Moshi Monsters

Intro

One of the interesting challenges that the Mind Candy mobile team have been faced with is what is the best way to reuse the vast array of Flash assets that have been created during the 4+ years of  Moshi Monsters in a way that's compatible with iOS devices.

Our first approach was to convert the flash animations into an intermediate file format that could be loaded and rendered using Core Graphics in iOS. This was a successful method however generating each frame was fairly expensive and had quite a hit on the frame rate.

We also looked at the more traditional approach of frame by frame animation with spritesheets but it didn't take long to realise the vast amount of texture memory that would be consumed to create the rich, smooth animations we desired was unacceptable!

Next steps

It became apparent that we needed a more custom approach, something that would allow us to take a spritesheet that contained separate parts of a larger sprite and define various animations that bring those pieces to life. There are a few tools being developed amongst the Cocos2D community with this goal, Spriter being the most talked about. These tools however are in the early stages of development and lacked the maturity required for us to confidently turn them over to the artists as a decent animation creation tool. The battle is always to allow our awesome artists the freedom to create whatever they want but still in a format which can be easily exported.

What we really needed was a way for the artists to leverage the animation creating ability of Flash assets but with bitmap objects instead of vectors. It was incredibly fortunate that at this point Dave Stewart, the creator of xJSFL, was visiting Mind Candy to show us the framework and discuss how it could be useful to us.

New xJSFL tools

Within a month of looking at xJSFL, with no prior JSFL knowledge we had a working set of tools that provided the following 3 tasks:

  1. Load Spritesheet – a Cocos2D spritesheet (a png and xml file) are loaded and each of the separate sprites are recreated in a Flash document. The artists can then use these sprite sheet elements to create animations. In the majority of cases we can take existing flash animations and swap the current symbols with the equivalent sprite sheet elements. This provides a relatively straightforward way to go from a Flash animation with vectors to one with bitmaps.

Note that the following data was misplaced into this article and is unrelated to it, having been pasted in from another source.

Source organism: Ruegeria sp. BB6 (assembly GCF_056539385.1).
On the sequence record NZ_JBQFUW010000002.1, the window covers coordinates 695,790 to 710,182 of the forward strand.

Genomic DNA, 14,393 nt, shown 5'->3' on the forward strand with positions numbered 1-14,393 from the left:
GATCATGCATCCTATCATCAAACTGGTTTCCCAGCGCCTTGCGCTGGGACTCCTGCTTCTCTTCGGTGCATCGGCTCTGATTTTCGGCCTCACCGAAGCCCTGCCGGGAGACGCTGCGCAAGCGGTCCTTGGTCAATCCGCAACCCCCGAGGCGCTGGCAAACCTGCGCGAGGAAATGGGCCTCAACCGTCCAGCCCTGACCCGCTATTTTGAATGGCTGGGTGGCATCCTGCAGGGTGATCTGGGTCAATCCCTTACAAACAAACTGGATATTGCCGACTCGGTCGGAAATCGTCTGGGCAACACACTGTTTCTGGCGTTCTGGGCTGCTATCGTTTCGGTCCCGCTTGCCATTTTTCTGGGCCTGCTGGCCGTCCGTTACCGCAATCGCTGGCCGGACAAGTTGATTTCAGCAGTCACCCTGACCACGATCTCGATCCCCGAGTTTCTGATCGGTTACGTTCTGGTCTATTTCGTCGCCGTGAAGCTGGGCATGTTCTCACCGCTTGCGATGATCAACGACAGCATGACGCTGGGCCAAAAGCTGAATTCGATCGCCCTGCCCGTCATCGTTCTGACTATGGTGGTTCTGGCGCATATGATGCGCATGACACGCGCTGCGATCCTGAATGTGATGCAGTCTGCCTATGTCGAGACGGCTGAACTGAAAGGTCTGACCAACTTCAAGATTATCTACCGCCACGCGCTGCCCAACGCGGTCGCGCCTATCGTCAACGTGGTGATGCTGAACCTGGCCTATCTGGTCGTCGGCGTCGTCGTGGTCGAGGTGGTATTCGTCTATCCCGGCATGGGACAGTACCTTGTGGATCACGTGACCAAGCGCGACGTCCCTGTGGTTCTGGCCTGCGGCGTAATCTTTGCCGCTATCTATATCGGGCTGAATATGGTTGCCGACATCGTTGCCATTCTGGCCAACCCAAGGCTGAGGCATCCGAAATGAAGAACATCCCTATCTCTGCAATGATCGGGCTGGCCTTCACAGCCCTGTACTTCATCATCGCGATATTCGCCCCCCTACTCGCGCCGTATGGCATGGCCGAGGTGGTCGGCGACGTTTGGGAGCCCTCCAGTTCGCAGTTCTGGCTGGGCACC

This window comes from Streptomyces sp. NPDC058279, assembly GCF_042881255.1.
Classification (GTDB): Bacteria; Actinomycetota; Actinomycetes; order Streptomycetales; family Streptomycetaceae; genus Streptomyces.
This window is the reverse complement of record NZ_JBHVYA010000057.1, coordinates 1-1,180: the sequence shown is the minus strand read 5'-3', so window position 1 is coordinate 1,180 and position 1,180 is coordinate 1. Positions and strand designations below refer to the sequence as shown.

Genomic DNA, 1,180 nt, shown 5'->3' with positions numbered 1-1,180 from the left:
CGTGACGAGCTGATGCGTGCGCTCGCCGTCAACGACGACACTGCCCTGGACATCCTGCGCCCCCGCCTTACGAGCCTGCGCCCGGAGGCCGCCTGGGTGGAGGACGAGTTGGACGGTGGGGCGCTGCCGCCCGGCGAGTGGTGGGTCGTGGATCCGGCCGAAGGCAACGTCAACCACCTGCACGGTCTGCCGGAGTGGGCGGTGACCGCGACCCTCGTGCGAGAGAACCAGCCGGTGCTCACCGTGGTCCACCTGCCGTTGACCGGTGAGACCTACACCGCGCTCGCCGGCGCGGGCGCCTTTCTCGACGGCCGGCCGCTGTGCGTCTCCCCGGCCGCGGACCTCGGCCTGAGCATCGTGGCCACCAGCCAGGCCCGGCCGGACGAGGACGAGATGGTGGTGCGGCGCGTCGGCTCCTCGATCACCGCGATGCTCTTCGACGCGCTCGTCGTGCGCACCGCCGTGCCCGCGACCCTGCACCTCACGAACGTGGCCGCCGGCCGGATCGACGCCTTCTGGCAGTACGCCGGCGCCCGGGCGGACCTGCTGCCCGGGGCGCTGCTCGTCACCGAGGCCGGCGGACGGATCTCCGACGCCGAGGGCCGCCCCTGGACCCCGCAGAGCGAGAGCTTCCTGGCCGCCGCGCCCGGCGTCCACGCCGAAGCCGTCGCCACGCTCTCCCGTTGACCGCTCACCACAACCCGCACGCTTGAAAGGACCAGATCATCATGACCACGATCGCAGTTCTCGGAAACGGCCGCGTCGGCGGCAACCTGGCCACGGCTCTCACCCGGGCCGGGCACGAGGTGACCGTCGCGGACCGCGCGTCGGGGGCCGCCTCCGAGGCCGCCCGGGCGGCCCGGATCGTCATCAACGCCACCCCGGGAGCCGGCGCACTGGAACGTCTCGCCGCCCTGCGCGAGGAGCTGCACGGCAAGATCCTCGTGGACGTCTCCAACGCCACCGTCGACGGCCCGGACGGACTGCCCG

2. Export Animation – the animations created with the sprite sheet elements can be exported to an XML format that can then be used within our mobile apps. The exported animations are parsed into similar structures to the flash document within our app and the Flash transformations are replicated.
  3. Export All Sprites – for every item in a Flash documents library, export every element of every keyframe of every layer to a separate image files at a given scale. This allows us to take any Flash animation and hopefully output all the images required to create a spritesheet for an animation. Adding the ability to scale before saving the images also gives us the best quality images for when dealing with retina displays.

Although this pipeline is still in early days it is proving to be very useful in adding the extra flourishes we desire to our applications.

Ben Christey is a senior developer at Mind Candy.

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